The number of truly delicious annata wines introduced at the Chianti Classico Collection was impressive. Most were from 2015 and 2016, two different but excellent vintages that may convert some of the remaining skeptics. The 2015s will come as a pleasant surprise to those who still think of Chianti Classico as a thin, shrill wine. The growing season was generally warm and dry, with an intensely hot period in July followed by milder temperatures and some rain in August. Producers at higher altitudes benefited from cooler evening temperatures, and the best wines are concentrated and fleshy, with generous fruit flavors and vibrant acidity.
If generous is the catchword for 2015, classic is a better term for 2016. Spring brought some rain and hail that reduced yields, and summer temperatures were cooler than in the previous year. The grapes maintained elevated levels of acidity during the long, slow ripening period while developing deep colors and aromas. Wines from 2016 may be less immediately appealing than the fleshy 2015s, but producers like Michael Schmelzer of Monte Bernardi consider it the more complete vintage, the wines more elegant and long-lived.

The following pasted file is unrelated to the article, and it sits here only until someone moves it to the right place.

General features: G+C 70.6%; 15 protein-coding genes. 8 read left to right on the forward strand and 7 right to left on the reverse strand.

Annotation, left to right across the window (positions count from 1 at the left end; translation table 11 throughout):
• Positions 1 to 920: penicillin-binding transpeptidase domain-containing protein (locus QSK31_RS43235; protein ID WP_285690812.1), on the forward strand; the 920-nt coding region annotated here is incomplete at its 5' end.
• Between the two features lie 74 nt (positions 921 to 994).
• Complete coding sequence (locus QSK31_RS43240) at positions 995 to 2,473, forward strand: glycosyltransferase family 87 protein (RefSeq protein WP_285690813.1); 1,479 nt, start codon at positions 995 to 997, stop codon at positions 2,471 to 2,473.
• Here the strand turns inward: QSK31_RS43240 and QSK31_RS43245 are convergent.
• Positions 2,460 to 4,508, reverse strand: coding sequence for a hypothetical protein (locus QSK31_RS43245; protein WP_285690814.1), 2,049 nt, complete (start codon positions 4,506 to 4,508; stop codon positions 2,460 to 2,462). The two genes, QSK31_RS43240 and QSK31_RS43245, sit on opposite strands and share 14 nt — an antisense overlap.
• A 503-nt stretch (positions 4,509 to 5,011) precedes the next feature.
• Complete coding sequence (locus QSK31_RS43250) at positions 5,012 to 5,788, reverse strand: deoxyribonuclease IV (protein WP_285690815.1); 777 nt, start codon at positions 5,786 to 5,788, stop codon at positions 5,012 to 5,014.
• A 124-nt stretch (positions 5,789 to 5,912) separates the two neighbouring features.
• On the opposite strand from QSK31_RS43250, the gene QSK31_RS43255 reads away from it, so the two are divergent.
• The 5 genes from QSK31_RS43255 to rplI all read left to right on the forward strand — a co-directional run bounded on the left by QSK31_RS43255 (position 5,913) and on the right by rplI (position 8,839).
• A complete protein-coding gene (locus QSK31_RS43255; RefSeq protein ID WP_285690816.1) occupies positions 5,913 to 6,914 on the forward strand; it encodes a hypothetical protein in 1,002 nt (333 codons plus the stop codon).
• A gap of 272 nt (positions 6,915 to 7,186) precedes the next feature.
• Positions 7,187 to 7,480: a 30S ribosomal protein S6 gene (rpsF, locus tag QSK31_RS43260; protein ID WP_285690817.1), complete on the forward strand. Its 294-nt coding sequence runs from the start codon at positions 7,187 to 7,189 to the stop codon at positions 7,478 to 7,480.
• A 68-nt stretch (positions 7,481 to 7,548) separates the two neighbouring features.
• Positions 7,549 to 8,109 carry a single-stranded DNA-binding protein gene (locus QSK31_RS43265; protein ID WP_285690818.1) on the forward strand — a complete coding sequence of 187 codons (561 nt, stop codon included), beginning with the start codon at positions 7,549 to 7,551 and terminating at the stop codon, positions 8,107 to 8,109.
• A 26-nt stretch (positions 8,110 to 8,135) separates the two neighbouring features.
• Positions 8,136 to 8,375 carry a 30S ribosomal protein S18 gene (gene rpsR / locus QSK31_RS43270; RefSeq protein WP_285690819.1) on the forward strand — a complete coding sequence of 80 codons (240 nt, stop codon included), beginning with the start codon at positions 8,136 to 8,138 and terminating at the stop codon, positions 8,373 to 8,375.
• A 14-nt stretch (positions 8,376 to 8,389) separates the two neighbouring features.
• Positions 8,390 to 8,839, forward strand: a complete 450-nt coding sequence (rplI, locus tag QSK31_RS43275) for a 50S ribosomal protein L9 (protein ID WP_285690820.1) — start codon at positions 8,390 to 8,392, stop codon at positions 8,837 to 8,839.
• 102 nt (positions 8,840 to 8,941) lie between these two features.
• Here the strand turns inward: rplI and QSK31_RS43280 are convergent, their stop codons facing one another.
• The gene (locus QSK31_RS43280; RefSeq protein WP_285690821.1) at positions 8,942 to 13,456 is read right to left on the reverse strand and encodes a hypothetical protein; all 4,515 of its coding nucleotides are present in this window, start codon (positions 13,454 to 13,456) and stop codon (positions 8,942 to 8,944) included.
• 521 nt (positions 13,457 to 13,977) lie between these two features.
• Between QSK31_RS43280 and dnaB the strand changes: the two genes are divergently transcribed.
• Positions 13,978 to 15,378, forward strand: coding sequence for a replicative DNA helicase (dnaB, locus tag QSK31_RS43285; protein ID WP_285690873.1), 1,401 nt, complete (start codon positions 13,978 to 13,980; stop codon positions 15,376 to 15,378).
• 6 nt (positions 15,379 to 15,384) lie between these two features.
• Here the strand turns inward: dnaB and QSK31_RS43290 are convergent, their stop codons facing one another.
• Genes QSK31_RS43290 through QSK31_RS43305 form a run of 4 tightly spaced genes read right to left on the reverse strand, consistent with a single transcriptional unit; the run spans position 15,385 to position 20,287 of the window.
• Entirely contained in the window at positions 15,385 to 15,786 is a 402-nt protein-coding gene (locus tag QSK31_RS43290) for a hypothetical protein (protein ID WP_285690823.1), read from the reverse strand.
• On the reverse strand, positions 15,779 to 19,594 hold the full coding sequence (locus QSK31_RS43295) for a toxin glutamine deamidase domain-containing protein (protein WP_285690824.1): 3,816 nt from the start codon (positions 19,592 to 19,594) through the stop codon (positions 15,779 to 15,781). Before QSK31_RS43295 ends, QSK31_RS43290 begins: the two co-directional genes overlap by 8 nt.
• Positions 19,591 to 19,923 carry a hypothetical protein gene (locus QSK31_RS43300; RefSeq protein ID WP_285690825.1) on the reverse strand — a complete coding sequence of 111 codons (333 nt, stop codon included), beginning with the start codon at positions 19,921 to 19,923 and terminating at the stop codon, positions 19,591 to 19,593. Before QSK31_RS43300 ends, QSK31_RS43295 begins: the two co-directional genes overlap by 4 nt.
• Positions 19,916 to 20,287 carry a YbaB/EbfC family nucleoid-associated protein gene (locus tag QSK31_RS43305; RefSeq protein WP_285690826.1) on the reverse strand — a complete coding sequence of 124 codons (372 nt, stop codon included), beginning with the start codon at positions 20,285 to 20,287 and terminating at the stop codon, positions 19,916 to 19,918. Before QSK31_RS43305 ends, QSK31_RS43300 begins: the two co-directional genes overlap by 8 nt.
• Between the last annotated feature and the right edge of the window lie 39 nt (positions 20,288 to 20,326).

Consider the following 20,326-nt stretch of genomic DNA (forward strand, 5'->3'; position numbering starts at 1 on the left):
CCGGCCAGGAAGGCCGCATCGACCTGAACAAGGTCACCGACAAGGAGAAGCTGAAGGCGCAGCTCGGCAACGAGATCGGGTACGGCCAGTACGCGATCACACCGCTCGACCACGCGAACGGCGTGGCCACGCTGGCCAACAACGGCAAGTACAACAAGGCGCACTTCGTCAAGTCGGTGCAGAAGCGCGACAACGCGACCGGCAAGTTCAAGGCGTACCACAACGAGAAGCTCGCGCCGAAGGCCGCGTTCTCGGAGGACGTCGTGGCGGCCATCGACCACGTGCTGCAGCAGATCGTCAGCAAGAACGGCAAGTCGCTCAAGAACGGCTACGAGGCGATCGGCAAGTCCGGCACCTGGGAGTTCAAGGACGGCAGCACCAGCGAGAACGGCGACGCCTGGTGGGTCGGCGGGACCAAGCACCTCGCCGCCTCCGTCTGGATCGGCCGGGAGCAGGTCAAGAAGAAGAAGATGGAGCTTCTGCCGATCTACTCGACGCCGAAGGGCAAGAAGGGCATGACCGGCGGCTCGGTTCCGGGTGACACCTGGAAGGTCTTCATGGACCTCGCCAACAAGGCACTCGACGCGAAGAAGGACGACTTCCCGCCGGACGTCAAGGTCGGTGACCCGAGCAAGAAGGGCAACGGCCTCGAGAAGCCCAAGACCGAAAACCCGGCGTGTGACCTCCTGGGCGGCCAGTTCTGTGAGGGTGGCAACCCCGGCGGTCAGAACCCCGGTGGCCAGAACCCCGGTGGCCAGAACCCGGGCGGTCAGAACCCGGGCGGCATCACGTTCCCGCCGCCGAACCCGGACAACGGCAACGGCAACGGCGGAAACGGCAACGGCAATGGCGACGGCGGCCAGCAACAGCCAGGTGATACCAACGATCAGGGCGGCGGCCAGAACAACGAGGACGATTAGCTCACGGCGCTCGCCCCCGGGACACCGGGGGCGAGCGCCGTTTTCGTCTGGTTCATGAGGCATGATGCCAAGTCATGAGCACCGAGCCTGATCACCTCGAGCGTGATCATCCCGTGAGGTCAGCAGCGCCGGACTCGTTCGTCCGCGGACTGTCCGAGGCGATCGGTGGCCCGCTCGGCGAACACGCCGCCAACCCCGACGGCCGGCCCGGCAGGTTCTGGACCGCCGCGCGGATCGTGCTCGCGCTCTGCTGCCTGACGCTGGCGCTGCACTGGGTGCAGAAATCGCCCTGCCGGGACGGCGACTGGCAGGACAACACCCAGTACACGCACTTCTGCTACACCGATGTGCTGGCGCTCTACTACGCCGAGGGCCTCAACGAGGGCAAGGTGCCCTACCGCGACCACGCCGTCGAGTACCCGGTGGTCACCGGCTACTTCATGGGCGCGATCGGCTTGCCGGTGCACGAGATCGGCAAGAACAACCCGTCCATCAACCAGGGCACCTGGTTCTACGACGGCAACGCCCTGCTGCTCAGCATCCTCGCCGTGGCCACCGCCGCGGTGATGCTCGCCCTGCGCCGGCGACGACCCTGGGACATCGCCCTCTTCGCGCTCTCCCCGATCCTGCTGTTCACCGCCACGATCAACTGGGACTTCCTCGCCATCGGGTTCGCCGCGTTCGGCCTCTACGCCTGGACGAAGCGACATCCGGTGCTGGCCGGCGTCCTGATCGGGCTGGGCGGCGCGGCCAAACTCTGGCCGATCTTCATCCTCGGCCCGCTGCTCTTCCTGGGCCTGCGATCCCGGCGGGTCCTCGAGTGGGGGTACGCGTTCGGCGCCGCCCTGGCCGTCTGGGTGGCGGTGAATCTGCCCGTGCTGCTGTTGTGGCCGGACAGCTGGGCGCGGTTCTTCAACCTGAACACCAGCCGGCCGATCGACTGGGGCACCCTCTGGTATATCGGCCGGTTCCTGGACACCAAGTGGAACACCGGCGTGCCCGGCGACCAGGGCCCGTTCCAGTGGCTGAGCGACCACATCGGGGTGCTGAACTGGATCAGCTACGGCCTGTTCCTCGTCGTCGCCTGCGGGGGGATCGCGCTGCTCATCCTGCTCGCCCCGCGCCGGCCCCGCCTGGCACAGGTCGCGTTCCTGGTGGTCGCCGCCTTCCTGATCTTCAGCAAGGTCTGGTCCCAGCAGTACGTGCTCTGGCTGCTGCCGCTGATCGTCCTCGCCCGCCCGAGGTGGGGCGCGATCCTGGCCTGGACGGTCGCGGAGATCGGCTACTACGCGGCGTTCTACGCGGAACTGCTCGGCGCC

Many 2015 Chianti Classicos are already available in the US, and the 2016s will begin appearing over the summer and fall—the perfect time for this wine, in Stuckey’s view. “The Frasca team is into Chianti Classico from April to October, when it outsells nebbiolo ninety-nine to one,” he says. “It’s a wine that has cut, with scents of Mediterranean and alpine herbs, so it works great as a vin de soif red in the warmer months.” Funny, that sounds just as appealing as Beaujolais.
Exploring Chianti Classico by Commune
To begin to understand the diverse styles of Chianti Classico, track down wines from different communes and taste them side by side. This list offers a starting point, with selections from six of the communes. All of these producers make their annata wines—an unadorned style ready-to-drink upon release—solely with sangiovese or with small additions of indigenous varieties. Choosing wines from the same vintage will make the comparison more direct.
Gaiole in Chianti
• Badia a Coltibuono (90% sangiovese, 5% canaiolo, 3% ciliegiolo, 2% colorino)
• Riecine (100% sangiovese)
• Rocca di Montegrossi (90% sangiovese, 5% canaiolo, 5% colorino)
San Casciano in Val di Pesa
• Montesecondo (80% sangiovese, 15% canaiolo, 5% colorino)
• Principe Corsini Villa Le Corti (95% sangiovese, 5% colorino)
• Castell’in Villa (100% sangiovese)
• Fèlsina Bernardenga (100% sangiovese)
Radda in Chianti
• Castello Monterinaldi (90% sangiovese, 10% canaiolo)
• Istine (100% sangiovese)
• L’Erta di Radda (98% sangiovese, 2% canaiolo)
• Monteraponi (95% sangiovese, 5% canaiolo)
• Pruneto (95 to 100% sangiovese)
• Val delle Corti (95% sangiovese, 5% canaiolo)
Castellina in Chianti
• Bibbiano (100% sangiovese)
• Castellare di Castellina (95% sangiovese, 5% canaiolo)
• Castello La Leccia (100% sangiovese)
Greve in Chianti
• Fontodi (100% sangiovese)
• Monte Bernardi Retromarcia (100% sangiovese)